Returning to work after drug rehab is different for each person. Some individuals make the transition easily because it was not a place of drug or alcohol use. Others struggle because their work was a trigger causing substance use, and they need to find other means of employment. Overall, it does not have to be a battle to return to work, and practical tips make it much easier. Whether you are in a position to return quickly or need other options, there are solutions for every scenario.
When Should You Return to Work?
Every individual should ask this question when they start planning during aftercare or at a point during the treatment when it becomes time to start thinking about work. Consider the following when answering this questions:
Before returning to the workforce, ask yourself:
Did you consider exploring other employment options but didn’t because of your addiction?
Did you want to continue your education, but addiction prevented you from doing so?
Do you have to return to work immediately, or is there some breathing room financially?
Returning to work may look different now that you are in recovery. You may be more motivated to seek higher-level employment or return to school to become more qualified. You may also find that you are in better control of your finances when you are not suffering from substance dependence. This will allow you to spend more time working towards your future.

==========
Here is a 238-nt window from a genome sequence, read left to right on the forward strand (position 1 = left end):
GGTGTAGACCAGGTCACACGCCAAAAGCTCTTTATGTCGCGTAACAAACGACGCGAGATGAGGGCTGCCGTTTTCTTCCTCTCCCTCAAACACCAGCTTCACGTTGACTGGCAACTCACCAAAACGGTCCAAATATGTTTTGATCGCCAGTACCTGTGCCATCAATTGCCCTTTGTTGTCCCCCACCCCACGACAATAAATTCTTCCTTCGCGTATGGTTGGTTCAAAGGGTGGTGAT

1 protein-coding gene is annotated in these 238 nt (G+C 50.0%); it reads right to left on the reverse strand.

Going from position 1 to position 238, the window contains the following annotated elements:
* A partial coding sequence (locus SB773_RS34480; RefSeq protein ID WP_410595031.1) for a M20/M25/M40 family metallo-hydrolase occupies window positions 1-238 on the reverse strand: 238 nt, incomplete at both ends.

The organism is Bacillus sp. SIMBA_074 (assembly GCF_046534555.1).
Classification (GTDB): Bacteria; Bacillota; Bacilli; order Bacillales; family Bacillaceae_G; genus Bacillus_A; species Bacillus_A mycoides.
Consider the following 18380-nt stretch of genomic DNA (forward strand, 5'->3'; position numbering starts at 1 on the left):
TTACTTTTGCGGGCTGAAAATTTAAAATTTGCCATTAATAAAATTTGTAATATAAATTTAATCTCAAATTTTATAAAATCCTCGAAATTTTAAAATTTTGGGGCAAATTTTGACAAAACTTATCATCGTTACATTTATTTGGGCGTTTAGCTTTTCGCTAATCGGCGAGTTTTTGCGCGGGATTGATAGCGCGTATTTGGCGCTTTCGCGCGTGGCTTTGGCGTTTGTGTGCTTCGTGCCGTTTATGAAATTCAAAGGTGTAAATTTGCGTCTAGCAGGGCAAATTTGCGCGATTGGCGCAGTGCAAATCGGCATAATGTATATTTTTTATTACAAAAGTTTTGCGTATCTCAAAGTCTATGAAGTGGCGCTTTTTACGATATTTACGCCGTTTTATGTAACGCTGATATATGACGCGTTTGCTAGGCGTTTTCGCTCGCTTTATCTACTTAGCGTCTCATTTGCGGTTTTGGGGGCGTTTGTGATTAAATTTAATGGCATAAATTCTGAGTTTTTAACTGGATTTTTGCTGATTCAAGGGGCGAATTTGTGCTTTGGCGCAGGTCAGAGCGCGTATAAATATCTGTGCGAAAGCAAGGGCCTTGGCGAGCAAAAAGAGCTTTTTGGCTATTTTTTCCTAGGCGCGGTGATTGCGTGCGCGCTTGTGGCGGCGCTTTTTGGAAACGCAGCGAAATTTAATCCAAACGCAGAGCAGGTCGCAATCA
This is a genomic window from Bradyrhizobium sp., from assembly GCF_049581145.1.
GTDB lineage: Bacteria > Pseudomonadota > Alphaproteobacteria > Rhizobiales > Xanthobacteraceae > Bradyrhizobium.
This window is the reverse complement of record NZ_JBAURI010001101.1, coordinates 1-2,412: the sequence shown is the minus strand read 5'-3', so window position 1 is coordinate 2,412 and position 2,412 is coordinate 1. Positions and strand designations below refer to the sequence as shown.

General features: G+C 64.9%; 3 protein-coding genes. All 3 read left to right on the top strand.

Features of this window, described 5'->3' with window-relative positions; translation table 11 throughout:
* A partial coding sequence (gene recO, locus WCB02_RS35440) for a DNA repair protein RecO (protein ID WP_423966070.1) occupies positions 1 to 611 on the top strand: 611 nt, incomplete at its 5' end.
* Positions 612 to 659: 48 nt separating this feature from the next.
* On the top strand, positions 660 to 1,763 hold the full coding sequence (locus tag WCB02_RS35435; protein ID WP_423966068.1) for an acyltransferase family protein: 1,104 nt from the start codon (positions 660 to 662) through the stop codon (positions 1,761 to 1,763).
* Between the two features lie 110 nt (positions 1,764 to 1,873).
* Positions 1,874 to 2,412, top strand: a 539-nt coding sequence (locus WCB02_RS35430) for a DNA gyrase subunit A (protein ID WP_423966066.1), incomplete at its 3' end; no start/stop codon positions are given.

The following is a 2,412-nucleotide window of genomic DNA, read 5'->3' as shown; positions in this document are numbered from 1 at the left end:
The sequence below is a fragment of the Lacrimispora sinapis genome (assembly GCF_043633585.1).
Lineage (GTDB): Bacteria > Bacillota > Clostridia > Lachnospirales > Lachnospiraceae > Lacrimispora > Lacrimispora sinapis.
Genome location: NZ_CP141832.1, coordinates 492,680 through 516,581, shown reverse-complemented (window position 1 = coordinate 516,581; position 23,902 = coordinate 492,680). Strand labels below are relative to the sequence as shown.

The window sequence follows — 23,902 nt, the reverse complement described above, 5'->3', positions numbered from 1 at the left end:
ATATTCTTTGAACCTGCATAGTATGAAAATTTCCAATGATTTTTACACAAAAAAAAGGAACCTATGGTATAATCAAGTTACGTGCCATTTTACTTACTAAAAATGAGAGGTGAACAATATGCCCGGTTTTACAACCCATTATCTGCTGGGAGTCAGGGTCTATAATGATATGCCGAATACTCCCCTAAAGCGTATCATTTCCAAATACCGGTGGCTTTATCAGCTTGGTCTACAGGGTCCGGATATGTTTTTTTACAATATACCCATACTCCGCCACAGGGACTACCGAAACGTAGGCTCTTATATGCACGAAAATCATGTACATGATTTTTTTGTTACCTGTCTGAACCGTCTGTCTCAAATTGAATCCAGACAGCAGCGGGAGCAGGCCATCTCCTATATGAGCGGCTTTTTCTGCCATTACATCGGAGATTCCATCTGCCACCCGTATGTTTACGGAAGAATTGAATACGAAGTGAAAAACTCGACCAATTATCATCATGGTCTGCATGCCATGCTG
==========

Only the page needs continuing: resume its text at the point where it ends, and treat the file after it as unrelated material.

When deciding whether to go back to your old job, ask yourself:
Did your old job keep you around drugs or alcohol all the time?
Does your job cause a significant amount of stress or worry?
Were there dysfunctional relationships at your place of employment?
Returning to your old place of employment may be the easiest option, but it may not be the best choice. You should honestly examine how your old job affected you and whether it contributed to your substance use. If it did, then looking for another option is the best choice.
What to Look For in a New Job
If you are not comfortable returning to work, that is fine; take the time needed. If you do decide to re-enter the workforce, you should make sure your new job aligns with your recovery goals. Here are some things to consider when looking for a job.
The job should provide regular hours and keep your days running with a predictable pattern. Regular hours make it easier to attend meetings or other support groups.
The job should have a steady routine, tasks, and predictable patterns and not necessarily have a rapidly changing environment. Working conditions should be reasonable.
The job should provide clear expectations and boundaries and help you feel secure and confident in your job. Part of this should involve knowing what to expect.
The job should also offer room for growth and lay out any potential opportunities that could be worked towards. This helps set short-term and even long-term goals.
A new job should be part of your recovery plan and shouldn’t replace it. When reentering the workforce, you will face challenges and may experience stress. Knowing this, it is important that you are still connected to aftercare or some form of support. Doing so will ensure you remain stable during your transition back to the workforce.